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German Poltergeist (early 16th cent., frequently in Luther's writings) < poltern to make a loud noise or uproar, to rumble, to thud (15th cent.; ultimately of imitative origin) + Geist ghost.



A poltergeist is a paranormal phenomenon which consists of events alluding to the manifestation of an imperceptible entity. Such manifestation typically includes inanimate objects moving or being thrown about, sentient noises (such as impaired knocking, pounding or banging) and, on some occasions, physical attacks on those witnessing the events.

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Since no conclusive scientific explanation of the events exists up to this day, poltergeists have traditionally been described in folklore as troublesome spirits or ghosts which haunt a particular person, hence the name. Such alleged poltergeist manifestations have been reported in many cultures and countries including the United States, Japan, Brazil, Australia, and all European nations, and the earliest recorded cases date back to the 1st century.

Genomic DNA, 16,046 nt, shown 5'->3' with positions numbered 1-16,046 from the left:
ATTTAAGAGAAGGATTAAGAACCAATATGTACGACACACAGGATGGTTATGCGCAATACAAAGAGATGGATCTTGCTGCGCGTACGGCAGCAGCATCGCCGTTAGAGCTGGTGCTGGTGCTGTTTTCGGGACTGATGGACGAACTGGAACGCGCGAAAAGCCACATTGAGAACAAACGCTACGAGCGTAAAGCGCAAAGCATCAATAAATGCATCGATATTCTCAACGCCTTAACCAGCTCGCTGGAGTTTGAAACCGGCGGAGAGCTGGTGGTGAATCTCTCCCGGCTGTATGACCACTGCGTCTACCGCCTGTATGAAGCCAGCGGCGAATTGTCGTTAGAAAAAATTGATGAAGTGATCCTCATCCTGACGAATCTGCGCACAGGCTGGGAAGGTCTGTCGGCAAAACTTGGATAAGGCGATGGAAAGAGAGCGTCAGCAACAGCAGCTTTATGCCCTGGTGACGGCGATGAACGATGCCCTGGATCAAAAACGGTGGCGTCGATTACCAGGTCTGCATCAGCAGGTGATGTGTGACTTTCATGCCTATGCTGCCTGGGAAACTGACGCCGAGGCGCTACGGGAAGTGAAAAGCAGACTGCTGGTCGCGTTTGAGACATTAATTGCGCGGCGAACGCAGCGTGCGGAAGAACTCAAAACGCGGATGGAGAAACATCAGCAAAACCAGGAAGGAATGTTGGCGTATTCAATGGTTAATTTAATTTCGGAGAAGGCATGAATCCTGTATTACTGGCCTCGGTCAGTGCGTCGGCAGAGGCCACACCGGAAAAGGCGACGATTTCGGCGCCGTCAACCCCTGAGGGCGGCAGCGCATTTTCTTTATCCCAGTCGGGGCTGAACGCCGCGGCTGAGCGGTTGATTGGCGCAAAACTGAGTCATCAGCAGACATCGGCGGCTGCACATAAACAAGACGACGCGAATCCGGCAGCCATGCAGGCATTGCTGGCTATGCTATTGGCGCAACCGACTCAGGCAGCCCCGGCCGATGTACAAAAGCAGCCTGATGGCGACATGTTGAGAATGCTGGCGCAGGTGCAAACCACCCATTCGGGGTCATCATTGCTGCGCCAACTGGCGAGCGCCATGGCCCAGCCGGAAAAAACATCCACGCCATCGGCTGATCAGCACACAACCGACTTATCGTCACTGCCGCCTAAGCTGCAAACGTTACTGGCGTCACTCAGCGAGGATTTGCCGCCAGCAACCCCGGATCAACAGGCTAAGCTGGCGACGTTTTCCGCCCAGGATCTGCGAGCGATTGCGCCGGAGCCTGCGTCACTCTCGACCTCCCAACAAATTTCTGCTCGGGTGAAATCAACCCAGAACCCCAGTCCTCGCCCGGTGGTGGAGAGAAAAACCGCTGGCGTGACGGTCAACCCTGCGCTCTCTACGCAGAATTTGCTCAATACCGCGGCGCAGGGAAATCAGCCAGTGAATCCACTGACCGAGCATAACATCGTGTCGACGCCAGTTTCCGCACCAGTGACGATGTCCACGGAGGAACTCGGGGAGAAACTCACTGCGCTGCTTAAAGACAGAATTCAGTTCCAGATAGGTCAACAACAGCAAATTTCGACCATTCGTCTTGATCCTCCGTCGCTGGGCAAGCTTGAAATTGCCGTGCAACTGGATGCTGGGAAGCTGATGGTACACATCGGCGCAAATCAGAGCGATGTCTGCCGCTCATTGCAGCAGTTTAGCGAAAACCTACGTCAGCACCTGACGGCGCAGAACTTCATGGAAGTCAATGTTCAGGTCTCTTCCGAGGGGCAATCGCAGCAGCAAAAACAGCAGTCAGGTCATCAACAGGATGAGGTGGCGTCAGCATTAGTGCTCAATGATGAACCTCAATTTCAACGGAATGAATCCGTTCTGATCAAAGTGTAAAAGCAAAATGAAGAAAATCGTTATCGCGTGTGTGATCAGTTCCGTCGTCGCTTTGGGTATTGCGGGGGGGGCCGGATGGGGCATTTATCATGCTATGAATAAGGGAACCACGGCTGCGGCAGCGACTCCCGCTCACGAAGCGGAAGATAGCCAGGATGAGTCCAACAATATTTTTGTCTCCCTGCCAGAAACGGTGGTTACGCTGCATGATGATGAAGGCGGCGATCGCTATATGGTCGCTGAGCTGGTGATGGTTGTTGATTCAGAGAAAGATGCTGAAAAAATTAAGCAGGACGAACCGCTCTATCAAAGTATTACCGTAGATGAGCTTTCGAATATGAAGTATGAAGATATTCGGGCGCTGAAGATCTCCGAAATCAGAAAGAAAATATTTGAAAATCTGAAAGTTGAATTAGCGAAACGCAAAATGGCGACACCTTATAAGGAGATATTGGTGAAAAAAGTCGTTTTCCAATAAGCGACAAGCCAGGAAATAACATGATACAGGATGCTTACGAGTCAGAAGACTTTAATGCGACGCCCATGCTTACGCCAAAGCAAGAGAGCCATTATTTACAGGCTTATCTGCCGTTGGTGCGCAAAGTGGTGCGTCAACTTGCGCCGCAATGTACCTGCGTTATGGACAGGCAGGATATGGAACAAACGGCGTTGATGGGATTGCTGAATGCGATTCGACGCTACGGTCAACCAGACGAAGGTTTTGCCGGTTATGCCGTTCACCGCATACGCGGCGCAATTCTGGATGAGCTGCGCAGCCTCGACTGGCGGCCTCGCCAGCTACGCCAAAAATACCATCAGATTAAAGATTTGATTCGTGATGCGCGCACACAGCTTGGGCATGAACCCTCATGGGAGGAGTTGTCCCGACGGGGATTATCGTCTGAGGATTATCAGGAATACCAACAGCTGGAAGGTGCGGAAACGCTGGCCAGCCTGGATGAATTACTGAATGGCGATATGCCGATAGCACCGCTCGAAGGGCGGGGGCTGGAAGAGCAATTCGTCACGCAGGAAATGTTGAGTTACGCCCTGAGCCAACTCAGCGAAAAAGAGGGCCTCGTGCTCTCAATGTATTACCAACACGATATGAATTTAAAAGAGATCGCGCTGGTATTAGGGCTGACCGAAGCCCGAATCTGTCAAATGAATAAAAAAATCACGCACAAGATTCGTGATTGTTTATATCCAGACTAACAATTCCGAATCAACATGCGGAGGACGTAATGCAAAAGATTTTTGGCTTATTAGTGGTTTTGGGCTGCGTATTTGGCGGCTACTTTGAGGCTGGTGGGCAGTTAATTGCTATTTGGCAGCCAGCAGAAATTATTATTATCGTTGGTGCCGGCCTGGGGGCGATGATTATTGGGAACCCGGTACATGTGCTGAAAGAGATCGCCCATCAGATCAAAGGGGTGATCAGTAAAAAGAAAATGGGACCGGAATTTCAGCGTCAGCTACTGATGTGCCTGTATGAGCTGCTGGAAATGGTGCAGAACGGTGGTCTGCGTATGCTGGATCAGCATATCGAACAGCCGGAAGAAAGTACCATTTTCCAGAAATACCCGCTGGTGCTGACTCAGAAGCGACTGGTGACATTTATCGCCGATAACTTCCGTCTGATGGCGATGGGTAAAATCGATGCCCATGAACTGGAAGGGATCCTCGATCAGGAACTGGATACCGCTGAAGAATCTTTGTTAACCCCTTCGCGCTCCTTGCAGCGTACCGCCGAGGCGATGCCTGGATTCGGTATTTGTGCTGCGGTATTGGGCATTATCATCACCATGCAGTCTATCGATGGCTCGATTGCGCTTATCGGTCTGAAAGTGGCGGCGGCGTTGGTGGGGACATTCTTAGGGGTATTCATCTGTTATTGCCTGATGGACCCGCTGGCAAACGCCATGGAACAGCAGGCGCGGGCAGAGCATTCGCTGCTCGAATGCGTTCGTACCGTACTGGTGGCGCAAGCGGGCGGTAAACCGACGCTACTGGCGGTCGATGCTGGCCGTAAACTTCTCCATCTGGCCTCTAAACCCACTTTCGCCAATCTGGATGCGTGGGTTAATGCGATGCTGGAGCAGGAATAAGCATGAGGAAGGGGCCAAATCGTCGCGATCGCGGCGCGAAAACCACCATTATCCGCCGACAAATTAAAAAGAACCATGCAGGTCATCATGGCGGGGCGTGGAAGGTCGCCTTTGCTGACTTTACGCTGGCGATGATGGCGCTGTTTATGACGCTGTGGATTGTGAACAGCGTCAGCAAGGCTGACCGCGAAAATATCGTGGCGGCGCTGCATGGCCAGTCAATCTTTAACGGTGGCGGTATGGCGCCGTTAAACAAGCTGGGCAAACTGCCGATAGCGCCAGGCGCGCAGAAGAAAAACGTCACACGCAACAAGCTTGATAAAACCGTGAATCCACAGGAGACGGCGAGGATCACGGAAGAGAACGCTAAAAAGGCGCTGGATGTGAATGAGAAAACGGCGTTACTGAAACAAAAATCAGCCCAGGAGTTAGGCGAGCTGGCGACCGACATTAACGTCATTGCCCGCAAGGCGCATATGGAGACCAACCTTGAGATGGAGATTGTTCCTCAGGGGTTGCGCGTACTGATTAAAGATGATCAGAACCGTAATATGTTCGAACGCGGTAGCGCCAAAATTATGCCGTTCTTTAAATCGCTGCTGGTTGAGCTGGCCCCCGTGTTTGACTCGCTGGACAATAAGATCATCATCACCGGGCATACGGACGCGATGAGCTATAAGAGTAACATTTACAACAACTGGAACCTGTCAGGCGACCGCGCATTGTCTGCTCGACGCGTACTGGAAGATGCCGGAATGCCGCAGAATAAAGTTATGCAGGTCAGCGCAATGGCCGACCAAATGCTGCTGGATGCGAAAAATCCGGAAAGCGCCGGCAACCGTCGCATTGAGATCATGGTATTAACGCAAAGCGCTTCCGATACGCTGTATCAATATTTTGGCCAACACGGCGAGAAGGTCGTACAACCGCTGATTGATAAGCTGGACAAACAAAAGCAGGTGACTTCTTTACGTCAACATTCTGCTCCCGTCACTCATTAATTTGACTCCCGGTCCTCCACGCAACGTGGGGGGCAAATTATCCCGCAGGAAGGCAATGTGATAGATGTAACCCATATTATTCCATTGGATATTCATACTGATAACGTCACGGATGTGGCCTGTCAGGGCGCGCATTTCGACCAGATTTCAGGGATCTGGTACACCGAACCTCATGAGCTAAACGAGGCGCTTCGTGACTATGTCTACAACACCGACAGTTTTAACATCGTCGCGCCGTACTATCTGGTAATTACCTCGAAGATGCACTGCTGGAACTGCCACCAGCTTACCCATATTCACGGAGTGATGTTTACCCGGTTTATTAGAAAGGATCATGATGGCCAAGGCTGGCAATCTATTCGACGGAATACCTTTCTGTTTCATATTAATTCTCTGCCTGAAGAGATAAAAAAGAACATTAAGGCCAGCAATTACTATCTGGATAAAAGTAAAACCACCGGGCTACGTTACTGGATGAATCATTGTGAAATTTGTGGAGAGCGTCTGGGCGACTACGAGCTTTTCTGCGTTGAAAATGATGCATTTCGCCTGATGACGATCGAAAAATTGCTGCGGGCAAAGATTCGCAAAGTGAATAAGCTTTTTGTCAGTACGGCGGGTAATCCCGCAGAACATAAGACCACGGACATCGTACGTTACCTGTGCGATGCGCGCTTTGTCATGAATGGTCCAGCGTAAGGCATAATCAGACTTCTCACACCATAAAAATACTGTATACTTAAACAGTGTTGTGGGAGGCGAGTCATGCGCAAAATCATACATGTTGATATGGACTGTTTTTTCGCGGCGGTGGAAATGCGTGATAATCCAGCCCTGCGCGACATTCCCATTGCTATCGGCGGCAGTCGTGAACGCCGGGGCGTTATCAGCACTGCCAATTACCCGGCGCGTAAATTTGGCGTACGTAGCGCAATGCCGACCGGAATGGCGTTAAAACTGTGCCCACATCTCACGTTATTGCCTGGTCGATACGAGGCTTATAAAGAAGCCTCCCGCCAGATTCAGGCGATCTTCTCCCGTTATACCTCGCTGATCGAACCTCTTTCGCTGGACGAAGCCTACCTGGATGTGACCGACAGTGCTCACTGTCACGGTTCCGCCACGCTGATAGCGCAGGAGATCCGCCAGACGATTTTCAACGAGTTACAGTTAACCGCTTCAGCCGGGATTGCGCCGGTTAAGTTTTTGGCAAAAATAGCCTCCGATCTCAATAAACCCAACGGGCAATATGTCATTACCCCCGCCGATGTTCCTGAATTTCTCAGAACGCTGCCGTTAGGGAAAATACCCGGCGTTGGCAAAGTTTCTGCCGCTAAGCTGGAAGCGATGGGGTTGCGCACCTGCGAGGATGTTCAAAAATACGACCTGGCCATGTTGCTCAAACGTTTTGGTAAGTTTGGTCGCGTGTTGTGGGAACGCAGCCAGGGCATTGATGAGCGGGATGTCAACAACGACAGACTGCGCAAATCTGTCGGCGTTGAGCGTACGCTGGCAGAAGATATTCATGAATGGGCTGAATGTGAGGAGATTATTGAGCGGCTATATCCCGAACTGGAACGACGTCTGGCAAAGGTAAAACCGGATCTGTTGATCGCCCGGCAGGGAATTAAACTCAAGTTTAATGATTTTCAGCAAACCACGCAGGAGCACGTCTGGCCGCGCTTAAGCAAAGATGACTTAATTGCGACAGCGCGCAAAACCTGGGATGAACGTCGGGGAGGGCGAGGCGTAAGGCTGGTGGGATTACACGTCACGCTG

• Spirit

Poltergeist activity has often been believed to be the work of malicious ghosts. According to Alan Kardec, the founder of Spiritism, poltergeists are manifestations of disembodied spirits of low level, belonging to the sixth class of the third order. They are believed to be closely associated with the elements (fire, air, water, earth).

  • Psychokinesis

In parapsychology, Nandor Fodor proposed that poltergeist disturbances were caused by human agents suffering from some form of emotional stress or tension. William G. Roll studied 116 different poltergeist cases and found that the agents were often children or teenagers, and supposed that recurrent neuronal discharges resulting in epileptic symptoms may cause recurrent spontaneous psychokinesis (RSPK), which would affect the person's surroundings. The case of the Rosenheim Poltergeist, where none of the disturbances could be explained via physical means, was suggested to be caused by psychokinetic forces.

  • Others

Poltergeist disturbances that have not been traced to fraud have been attempted to be explained scientifically. David Turner, a retired physical chemist, suggested that ball lighting, another phenomenon, could cause inanimate objects to move erratically. Some skeptics propose that poltergeist activity might be caused by simpler phenomena such as static electricity, electromagnetic fields, ultrasound, infrasound, or ionized air. Hallucinations, like the sounds of bells or footsteps, may be caused by carbon monoxide poisoning.[1]

See also